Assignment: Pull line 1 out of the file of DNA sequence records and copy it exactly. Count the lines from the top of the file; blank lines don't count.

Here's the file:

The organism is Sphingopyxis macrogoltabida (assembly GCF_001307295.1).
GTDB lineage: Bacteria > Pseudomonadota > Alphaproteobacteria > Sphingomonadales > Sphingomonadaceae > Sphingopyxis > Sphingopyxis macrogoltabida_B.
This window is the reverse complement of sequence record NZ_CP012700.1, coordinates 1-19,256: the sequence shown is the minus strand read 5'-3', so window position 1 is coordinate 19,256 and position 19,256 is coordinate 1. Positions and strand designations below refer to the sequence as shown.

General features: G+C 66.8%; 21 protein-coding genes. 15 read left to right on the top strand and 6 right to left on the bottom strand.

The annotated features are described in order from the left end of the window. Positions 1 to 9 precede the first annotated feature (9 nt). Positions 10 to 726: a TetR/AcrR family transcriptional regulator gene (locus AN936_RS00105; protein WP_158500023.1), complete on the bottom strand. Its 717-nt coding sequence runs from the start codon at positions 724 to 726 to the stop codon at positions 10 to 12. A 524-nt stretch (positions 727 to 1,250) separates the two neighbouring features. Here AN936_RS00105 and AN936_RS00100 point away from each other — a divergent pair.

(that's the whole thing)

The organism is Sphingopyxis macrogoltabida (assembly GCF_001307295.1).